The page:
URLs du Jour — 2014-06-20

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So in the past few days and weeks:

  • We've learned that the Internal Revenue Service is either inexcusably incompetent or dangerously lawless.

    Or both. "Both" is a real possibility.

    But (a) Democrats are using that as an excuse to give the IRS more money; and (b) (worse) you still have to pay your taxes.

    I liked this bit transcribed from a Congressional hearing today:

    “You are the IRS,” [Congressman Paul] Ryan told IRS commissioner John Koskinen. “You can reach into the lives of hardworking taxpayers, and with a phone call or an e-mail or a letter you can turn their lives upside down. You ask the taxpayers to hand us seven years of their personal tax information in case they’re audited, and you can’t keep six months’ worth of employee e-mails?”

  • You may have heard about Amazon's hardnosed negotiations with Hachette, a publishing company. A lot of people have gone over-the-top about this, casting Amazon as the mustache-twirling villain in a moral melodrama. (Example: Stephen Colbert, whose—tsk!—ox is being gored.)

    There's very good commentary on that from Nick Gillespie at the Daily Beast. Opening paragraph:

    Can you believe those…those…those…sons of bitches at Amazon? After launching almost 20 years ago and making virtually every book—new, used, dead-tree, electronic, audio, and I’m guessing any day now, olfactory—available to everyone in America at good-to-great prices, the company’s true character now stands revealed. It’s not pretty, folks. Despite a huge market share, Amazon apparently still wants books, especially the e-books that everyone agrees are the future of the medium, to be cheaper than what publishers and big-name authors want you to pay for them.

    RTWT. Disclaimer/Humblebrag: I've been an Amazon customer since November 1995 (their online store had only opened a few months previous), so I may be a bit sentimentally biased.

  • Outrageous on a smaller scale is the controversy over "The Hillary Tapes", kicked off when the Washington Free Beacon obtained and published a recording of Hillary Clinton's recollections of defending an "alleged" child rapist back in the mid-70s.

    You can decide on your own what the story says about Clinton's character. For me, the interesting thing is the demand by University of Arkansas Dean of Libraries Carolyn Henderson Allen to get the Washington Free Beacon to take down the audio it obtained through the "You of A" library. Dean Allen also put the WFB reporter on "double super-secret probation", barring her from further research there.

    Yes, attempted censorship of inconvenient truths. By a University administrator/librarian. (Who is also, by the way, a donor to Hillary Clinton's 2008 campaign.)

    Is that irony? I can never tell.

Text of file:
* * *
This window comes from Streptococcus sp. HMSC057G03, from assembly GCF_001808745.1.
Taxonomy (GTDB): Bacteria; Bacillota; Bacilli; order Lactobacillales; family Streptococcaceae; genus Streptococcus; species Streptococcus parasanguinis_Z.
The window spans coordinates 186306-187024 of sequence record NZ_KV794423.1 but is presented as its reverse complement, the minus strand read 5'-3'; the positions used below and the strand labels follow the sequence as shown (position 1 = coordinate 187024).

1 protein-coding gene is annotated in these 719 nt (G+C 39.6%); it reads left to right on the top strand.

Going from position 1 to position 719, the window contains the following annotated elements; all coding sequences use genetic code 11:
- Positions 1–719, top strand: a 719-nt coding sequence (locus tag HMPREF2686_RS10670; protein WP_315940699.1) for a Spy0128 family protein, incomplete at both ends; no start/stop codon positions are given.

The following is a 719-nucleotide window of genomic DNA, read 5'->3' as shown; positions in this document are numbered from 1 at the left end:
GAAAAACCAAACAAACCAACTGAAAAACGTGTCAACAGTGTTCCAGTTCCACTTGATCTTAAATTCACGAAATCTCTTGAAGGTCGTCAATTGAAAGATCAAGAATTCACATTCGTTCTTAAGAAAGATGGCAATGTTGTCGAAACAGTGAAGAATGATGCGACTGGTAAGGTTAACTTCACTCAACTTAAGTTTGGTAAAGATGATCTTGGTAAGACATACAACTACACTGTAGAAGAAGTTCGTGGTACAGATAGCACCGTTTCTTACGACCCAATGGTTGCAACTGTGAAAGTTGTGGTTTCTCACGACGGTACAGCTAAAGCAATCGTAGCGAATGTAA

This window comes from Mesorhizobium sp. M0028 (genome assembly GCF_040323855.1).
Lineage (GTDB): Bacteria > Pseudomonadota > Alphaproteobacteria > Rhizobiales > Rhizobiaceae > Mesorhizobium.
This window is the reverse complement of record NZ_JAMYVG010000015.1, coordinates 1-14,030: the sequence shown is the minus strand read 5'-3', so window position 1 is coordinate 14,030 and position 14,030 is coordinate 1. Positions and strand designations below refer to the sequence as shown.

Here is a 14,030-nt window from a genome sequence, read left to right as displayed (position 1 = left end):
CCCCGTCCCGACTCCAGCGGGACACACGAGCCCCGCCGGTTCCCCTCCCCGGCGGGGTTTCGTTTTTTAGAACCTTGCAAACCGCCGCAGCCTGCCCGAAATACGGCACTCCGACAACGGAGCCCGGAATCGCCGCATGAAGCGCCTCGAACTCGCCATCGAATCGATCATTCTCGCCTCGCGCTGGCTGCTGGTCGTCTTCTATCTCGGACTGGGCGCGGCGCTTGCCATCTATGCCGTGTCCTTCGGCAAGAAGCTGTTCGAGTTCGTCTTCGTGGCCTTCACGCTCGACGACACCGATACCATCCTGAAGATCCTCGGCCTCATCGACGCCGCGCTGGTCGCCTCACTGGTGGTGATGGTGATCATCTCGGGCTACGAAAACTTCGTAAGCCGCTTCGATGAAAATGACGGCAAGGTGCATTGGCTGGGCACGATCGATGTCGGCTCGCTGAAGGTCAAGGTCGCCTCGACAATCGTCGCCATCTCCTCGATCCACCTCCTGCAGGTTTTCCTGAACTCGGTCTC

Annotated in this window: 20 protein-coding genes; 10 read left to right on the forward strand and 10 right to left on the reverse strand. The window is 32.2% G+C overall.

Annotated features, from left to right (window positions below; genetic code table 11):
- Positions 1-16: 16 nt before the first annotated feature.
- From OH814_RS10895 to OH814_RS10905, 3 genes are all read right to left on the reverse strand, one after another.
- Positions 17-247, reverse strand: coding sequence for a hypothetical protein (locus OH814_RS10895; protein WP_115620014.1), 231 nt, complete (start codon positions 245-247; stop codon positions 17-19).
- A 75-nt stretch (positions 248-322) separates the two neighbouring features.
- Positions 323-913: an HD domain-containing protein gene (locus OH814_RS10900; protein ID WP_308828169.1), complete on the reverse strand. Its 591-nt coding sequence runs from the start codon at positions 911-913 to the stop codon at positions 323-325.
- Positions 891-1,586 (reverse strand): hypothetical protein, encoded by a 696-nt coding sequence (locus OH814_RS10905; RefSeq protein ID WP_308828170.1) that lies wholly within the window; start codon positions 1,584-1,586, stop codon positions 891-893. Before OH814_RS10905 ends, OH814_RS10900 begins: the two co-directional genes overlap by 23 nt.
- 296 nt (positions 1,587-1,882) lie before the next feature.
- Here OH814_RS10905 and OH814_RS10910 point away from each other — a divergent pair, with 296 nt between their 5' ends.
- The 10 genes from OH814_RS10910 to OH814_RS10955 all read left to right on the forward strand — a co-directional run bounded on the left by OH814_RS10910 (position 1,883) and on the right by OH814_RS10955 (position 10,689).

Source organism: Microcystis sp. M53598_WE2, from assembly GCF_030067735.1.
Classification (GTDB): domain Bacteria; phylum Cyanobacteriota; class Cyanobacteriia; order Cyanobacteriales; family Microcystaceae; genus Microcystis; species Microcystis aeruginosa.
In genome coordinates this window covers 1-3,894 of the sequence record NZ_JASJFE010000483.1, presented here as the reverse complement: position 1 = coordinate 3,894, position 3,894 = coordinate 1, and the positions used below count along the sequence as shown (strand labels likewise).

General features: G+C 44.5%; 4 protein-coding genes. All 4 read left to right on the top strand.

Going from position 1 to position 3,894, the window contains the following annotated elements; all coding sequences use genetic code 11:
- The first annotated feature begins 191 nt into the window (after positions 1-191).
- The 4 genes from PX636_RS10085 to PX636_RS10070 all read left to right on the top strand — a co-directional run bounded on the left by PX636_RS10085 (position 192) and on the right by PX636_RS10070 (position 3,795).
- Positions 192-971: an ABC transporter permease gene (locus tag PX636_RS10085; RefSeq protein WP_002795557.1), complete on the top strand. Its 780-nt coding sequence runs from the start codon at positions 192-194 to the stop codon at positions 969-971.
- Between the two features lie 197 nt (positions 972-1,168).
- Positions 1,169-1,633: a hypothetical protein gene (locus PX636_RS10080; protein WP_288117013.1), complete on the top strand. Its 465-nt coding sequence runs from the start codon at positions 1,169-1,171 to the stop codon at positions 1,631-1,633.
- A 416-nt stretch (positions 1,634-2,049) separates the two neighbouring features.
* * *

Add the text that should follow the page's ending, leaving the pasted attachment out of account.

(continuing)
Anyway Matthew Continetti of the WFB has the story, and the attached letters from Dean Allen and the response from the WFB's lawyer are not to be missed.

  • I thought, by the way, that the marketing slogan currently used by the University Near Here ("Where education is more than a matter of degree") was lame and meaningless. But I hereby swallow my provincial pride and admit that the University of Arkansas' "The YOU of A" slogan makes UNH's look clever and insightful.

The Hobbit: The Desolation of Smaug

[4.0 stars] [IMDb Link] [Amazon Link]

We watched this movie (in which Martin Freeman plays Bilbo, the nebbish hobbit turned into courageous hero) sandwiched between the last two episodes of the Fargo miniseries (in which Martin Freeman plays Lester, the nebbish human turned into sociopathic murderer). It's a little weird to see the same actor, using some of the same acting tics (double takes, peeved exasperation) play two so-totally-different characters.

Otherwise, an action-packed installment in the Hobbit trilogy; we waited for the DVD instead of seeing in the theatre. It suffers a bit for being the middle entry: you're supposed to remember the characters and their goals, and you're also pretty sure things won't be wrapped up by the end of the (very long) movie.

So: the gang of thirteen dwarves plus Bilbo continue their quest to reclaim the kingdom and treasure lost to Smaug, the evil dragon that took over years back. Smaug's bad enough, but on the way to him, they are beset by orcs, a huge bear, and giant spiders. (Gandalf might be able to help out, but he spends most of the movie wandering on errands of his own.)

They encounter allies, mostly reluctant to get involved on a dangerous mission. We get to see our old elf buddy Legolas (Orlando Bloom), and learn how he found out that dwarves, humans, and hobbits aren't as gross and icky as he had been brought up to believe. A new elf character is introduced: Tauriel, played by the luminous Evangeline Lilly. (She has a recurring purpose: showing up just in time with sword/bow/elvish medicine to save the day.)

Eventually most of the band makes it to Smaug's lair. Then their troubles really begin.